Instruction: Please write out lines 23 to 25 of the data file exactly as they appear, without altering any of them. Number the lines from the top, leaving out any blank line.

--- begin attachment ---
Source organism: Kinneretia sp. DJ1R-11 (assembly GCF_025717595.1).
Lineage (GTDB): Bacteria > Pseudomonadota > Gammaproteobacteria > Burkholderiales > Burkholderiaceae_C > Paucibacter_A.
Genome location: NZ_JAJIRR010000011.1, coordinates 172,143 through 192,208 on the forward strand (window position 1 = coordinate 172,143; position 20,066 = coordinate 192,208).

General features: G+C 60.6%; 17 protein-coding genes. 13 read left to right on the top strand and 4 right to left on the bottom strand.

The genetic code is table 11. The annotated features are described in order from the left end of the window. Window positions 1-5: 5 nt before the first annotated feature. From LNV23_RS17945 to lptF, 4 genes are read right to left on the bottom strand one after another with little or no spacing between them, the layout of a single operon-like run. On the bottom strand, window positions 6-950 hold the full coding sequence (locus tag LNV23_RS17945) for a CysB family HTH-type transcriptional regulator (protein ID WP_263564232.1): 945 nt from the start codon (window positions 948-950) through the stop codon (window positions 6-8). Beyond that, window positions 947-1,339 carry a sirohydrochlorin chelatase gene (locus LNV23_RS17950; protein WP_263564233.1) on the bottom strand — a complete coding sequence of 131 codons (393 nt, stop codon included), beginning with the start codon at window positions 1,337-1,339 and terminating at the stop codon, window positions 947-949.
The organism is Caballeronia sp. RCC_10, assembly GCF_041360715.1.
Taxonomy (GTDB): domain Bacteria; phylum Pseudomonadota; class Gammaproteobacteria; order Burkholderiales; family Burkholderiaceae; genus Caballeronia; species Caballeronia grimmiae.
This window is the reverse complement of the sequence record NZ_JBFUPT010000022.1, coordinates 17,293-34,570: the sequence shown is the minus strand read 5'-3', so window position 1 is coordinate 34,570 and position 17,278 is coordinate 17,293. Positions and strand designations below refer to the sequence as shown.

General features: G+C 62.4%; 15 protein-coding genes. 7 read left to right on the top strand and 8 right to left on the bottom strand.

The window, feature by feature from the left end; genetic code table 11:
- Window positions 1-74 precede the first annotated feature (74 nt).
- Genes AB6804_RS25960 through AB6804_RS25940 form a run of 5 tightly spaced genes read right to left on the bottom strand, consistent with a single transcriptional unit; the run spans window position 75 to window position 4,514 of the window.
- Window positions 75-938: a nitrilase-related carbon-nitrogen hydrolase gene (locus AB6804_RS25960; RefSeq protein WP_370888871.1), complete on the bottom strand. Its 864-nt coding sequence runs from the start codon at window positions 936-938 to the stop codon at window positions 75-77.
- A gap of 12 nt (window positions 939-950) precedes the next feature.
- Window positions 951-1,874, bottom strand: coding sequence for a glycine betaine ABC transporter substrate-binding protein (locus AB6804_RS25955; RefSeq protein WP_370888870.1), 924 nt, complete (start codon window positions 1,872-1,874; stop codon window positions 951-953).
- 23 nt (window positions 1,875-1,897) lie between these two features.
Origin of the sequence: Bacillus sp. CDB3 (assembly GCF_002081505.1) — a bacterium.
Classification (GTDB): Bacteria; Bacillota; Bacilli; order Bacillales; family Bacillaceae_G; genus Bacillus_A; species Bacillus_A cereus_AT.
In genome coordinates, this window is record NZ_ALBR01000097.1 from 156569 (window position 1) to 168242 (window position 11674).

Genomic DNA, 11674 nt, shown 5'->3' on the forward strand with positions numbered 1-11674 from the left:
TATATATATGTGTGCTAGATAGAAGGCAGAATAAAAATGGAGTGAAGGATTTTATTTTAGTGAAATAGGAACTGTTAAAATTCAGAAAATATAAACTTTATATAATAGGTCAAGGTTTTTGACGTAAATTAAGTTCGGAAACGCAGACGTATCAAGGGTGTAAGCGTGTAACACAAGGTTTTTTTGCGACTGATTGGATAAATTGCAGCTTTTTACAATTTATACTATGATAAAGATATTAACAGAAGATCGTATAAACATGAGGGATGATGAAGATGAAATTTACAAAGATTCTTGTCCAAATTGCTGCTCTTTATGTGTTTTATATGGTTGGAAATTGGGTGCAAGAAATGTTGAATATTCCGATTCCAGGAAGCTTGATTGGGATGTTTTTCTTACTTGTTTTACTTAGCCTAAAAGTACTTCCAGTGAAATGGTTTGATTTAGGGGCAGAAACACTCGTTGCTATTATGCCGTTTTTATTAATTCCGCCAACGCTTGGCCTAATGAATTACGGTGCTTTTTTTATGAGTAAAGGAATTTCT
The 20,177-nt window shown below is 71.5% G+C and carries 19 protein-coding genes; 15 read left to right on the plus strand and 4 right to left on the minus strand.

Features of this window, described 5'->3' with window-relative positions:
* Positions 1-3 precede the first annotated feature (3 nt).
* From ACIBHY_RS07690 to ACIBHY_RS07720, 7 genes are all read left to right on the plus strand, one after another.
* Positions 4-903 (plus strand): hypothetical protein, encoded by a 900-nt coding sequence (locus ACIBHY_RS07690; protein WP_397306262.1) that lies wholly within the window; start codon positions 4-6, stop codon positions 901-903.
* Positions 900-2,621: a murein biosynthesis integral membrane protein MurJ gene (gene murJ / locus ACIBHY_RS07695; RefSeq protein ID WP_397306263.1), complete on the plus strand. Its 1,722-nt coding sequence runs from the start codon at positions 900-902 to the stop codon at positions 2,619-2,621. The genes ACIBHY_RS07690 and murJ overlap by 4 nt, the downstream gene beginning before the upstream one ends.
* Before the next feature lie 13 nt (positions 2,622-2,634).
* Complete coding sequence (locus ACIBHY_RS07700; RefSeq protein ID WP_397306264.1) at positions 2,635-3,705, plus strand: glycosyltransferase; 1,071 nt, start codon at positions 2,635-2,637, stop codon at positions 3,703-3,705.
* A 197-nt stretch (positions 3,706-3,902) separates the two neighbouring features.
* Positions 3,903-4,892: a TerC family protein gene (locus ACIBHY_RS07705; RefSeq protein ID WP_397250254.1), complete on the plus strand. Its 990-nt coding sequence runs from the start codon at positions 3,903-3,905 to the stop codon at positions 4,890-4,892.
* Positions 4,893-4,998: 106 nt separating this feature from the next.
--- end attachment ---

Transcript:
Features of this window, described 5'->3' with window-relative positions:
* Positions 1-3 precede the first annotated feature (3 nt).
* From ACIBHY_RS07690 to ACIBHY_RS07720, 7 genes are all read left to right on the plus strand, one after another.